One man, one story

 - Julien Pichené

Arthur Larsen was a brilliant and unpredictable player, as well as a bohemian and eccentric character…

Often compared to James Dean for his lust for life, American player Arthur Larsen (1925-2012), who was runner-up at Roland Garros in 1954,  had rebellion in his blood.

However, this rebel definitely had a cause: playing tennis to escape the demons that haunted him.

Arthur Larsen© Gil de Kermadec/FFT

“Georges, you’ll walk it: your opponent hasn’t even slept!” Behind the scenes, there was no doubt about the match’s outcome. Once again, the finalist of the 1954 tournament had arrived at the stadium with the creases of a sleepless night etched on his face.

But that did not stop the American left-hander, whose playing style was both brilliant and unpredictable, from thrashing Frenchman Georges Deniau (6-0 6-2 6-2)!

This is just one of a thousand stories that revolve around this incredible player, who owned the fact that he was different: “I may look like a normal guy, but I’m not.”

“What do you want me to say?"

Born in Los Angeles in 1925, Larsen’s legendary story began during the Second World War, when he cheated death on several occasions. When he took up tennis in 1947, it was a whole other man holding his racquet.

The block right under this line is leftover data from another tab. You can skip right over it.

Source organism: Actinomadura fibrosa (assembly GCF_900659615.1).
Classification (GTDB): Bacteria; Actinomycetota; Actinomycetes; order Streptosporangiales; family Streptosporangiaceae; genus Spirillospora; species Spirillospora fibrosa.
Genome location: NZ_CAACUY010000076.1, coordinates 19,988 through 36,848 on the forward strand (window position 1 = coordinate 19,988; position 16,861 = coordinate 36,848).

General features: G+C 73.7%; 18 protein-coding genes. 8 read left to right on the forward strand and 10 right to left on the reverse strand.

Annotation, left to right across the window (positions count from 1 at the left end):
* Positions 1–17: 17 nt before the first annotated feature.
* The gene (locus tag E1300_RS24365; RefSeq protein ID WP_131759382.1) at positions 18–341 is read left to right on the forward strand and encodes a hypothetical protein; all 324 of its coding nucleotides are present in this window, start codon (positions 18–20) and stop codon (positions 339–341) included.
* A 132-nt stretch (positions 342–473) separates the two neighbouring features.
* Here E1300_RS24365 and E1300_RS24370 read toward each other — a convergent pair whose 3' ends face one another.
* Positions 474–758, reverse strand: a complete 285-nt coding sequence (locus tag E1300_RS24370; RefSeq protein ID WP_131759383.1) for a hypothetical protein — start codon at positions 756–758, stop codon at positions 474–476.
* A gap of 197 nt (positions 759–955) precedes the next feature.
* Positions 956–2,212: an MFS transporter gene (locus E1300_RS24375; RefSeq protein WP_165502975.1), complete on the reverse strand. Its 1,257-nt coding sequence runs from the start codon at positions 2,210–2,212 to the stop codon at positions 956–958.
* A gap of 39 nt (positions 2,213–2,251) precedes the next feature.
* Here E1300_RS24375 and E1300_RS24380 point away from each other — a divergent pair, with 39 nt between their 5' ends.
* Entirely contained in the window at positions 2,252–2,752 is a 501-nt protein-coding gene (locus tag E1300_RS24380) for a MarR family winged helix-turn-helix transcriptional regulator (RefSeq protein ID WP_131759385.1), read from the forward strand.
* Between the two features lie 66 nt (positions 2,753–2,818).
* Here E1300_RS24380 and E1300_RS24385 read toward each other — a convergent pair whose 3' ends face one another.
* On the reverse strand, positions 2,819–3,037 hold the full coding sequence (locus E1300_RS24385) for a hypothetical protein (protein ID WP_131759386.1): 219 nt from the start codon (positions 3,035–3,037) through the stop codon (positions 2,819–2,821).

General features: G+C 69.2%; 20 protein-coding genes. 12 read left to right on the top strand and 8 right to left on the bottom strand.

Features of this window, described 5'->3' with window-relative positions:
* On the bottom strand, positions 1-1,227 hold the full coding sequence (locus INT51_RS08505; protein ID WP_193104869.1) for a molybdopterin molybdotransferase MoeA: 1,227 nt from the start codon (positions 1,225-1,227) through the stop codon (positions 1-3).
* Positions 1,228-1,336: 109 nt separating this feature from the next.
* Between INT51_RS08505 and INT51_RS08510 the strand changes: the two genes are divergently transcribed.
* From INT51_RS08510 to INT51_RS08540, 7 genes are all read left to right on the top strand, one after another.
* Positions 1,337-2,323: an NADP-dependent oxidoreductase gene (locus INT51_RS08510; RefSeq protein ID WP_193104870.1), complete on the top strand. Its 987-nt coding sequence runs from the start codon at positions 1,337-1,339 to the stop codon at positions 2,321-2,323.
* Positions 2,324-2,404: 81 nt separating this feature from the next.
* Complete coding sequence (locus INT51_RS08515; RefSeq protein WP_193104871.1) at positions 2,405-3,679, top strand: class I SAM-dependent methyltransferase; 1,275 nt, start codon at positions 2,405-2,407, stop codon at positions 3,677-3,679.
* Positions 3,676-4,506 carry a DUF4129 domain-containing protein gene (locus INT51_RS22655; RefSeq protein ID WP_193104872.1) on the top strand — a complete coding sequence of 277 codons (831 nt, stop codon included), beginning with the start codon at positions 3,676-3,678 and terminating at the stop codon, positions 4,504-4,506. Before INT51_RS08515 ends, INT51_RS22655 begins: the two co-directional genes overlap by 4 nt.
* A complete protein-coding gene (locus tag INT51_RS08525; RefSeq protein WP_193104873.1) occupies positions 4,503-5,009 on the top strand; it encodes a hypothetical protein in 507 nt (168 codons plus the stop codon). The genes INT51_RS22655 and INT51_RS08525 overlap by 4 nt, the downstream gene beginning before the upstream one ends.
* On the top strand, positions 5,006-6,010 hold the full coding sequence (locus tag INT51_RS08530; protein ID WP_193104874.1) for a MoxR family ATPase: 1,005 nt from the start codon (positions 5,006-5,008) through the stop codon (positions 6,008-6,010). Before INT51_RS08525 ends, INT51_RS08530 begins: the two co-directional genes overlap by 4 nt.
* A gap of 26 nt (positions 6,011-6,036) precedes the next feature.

An eccentric with a childlike, almost anarchic spirit and a soft spot for women, his mission was to enjoy life to the full. A compulsive smoker, he always had a drink or a cigarette on the go. “What do you want me to say? I never know what to do with my hands!” he liked to joke.

Superstitious to the point of tapping anything within reach, which earned him the nickname “Tappy”, Arthur Larsen was nothing like the typical modern-day sportsman.

Arthur Larsen© Gil de Kermadec/FFT

He was always last to leave the stadium of an evening, never practised, never got changed after a match, and would spend hours in the locker room, in his underwear and smoking a cigarette, lost in his thoughts.

On the rare occasions he slept, he would never go to bed before 3 or 4 o’clock in the morning. Legend has it that he once turned up to play an important match at Roland Garros having left his racquets back at the hotel.

An eagle perched on his shoulder

Forever listless, this night owl harboured a bizarre secret: he believed that he constantly had an eagle perched on his shoulder. Larsen would often be caught talking to this imaginary pet.

At Wimbledon, he left a security guard speechless when he asked if his eagle could come into the stadium. At Forest Hills, he demanded that the four marble eagles that decorate the court be covered up, so as not to upset his feathered companion.

His career came to a tragic end in 1956, when a serious scooter accident left the right side of his body paralysed.